Simple Minds’ Jim Kerr still ‘Alive and Kicking’ 

Yes, we know that it’s no longer ’81, ’82, ’83, ’84 – the halcyon heyday of Scottish New Wave act Simple Minds. But the band — who will soon be releasing an extensive greatest-hits collection — is still just as vital as ever, judging by its sweeping 2009 effort “Graffiti Soul.” Which, strangely enough, didn’t get a real chance stateside.

But rather than twiddle his thumbs and moan in despair, band frontman Jim Kerr decided to get busy on his own. He didn’t want to start a new band or anything like that, he’s said. So he asked his longtime guitarist cohort Charlie Burchill to sit this one out, while he conceived his first true solo album as Lostboy.

And the album clarifies everything in the title alone — “Lostboy! AKA Jim Kerr.” Already a hit in the UK, it arrives in the US on July 19, in a deluxe edition that boasts three bonus tracks not included overseas: “Mr. Silversmith,” “Karma To This Rain” and “Sad Stone Child.”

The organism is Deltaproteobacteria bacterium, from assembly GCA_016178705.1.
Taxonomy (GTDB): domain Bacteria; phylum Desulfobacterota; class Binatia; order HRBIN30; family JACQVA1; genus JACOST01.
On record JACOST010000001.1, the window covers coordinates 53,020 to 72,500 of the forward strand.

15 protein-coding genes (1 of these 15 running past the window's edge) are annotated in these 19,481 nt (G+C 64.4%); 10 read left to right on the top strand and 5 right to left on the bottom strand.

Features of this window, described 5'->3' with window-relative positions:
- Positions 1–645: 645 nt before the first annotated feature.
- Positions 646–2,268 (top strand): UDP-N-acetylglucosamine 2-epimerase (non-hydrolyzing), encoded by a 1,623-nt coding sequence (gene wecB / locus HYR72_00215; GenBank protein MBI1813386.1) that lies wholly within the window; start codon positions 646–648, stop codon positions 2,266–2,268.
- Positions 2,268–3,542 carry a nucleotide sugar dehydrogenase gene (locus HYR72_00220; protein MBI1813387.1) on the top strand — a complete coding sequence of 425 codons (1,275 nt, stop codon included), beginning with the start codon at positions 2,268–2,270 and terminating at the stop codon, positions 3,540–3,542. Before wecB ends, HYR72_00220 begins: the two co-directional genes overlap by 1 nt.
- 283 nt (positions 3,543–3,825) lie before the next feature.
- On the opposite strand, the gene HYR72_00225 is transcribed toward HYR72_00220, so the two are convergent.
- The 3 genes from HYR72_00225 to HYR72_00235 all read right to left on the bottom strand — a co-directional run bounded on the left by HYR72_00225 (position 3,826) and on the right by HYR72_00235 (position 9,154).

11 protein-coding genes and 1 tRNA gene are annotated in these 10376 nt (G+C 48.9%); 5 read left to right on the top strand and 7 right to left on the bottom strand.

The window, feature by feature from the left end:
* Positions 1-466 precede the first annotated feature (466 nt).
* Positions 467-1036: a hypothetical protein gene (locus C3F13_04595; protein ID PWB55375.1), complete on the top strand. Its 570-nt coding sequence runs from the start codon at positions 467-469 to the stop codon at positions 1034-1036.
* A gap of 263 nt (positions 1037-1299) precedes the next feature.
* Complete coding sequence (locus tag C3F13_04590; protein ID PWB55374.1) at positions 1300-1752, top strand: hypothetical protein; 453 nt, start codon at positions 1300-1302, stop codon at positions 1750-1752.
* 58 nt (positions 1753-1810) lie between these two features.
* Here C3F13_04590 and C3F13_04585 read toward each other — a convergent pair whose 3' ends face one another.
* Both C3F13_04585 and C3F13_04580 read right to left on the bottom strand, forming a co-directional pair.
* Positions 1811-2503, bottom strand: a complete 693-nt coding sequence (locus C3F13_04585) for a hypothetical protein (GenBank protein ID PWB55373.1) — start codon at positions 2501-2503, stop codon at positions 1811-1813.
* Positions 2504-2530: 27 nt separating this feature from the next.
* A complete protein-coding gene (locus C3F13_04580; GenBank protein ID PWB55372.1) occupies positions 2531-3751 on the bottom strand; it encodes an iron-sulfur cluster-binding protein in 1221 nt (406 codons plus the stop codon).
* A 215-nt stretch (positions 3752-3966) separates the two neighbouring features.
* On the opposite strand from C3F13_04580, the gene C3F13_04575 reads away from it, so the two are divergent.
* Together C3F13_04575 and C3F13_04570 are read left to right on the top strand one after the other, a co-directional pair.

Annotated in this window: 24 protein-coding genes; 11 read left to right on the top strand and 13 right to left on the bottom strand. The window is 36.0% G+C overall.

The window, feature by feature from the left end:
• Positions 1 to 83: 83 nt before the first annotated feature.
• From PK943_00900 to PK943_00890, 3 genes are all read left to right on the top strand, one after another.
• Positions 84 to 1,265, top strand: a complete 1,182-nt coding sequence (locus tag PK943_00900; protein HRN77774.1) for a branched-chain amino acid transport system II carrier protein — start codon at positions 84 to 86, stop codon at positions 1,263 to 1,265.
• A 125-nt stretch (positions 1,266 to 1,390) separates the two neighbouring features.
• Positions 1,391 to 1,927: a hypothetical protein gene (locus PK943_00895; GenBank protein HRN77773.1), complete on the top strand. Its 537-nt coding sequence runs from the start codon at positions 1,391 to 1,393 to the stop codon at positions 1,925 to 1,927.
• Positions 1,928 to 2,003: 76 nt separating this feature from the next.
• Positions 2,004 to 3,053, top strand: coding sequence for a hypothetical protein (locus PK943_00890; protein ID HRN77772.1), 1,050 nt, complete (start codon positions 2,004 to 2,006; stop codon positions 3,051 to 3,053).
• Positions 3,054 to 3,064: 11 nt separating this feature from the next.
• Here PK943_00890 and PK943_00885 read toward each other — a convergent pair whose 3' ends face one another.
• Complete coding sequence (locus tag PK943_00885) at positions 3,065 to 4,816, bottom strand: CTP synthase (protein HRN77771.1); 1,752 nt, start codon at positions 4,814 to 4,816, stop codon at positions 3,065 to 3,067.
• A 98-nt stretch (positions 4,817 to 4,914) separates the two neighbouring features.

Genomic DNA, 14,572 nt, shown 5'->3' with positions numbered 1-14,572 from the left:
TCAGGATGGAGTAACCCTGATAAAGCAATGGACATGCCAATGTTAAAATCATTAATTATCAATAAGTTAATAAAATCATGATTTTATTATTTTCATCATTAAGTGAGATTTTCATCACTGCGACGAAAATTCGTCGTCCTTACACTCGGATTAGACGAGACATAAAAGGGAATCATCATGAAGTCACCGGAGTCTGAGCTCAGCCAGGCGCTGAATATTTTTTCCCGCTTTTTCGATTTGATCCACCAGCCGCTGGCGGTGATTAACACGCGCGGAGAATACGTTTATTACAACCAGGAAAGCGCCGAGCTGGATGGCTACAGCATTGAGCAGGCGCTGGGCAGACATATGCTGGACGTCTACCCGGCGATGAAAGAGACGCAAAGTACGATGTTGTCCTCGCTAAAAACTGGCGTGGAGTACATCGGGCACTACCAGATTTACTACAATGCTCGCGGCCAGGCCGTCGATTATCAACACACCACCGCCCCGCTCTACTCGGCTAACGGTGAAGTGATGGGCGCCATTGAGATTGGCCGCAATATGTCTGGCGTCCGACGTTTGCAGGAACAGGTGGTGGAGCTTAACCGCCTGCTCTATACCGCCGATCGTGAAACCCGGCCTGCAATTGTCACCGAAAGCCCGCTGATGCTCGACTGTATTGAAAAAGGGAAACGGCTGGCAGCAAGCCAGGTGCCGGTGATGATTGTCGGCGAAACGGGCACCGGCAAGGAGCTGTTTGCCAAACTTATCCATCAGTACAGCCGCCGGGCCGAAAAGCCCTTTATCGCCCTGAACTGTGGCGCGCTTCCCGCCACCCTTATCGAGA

It was produced by recent Simple Minds knob-twiddler Jez Coad, and features a bare-bones ensemble of Coad on guitar/keyboards, Charlie Jones on bass, all rocking to the backbeat of veteran Simple Minds drummer Mel Gaynor. And if you forgot Kerr’s enduring legacy, two quick touchstones: the single standards “Alive And Kicking” and the “Breakfast Cub”-immortalized “Don’t You (Forget About Me),” recently re-immortalized by “American Idol” winner David Cook.

So maybe in ’11, ’12, ’13. ’14, Kerr will finally be in the glittering-prize spotlight again.

Follow his solo exploits at

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Tom Lanham

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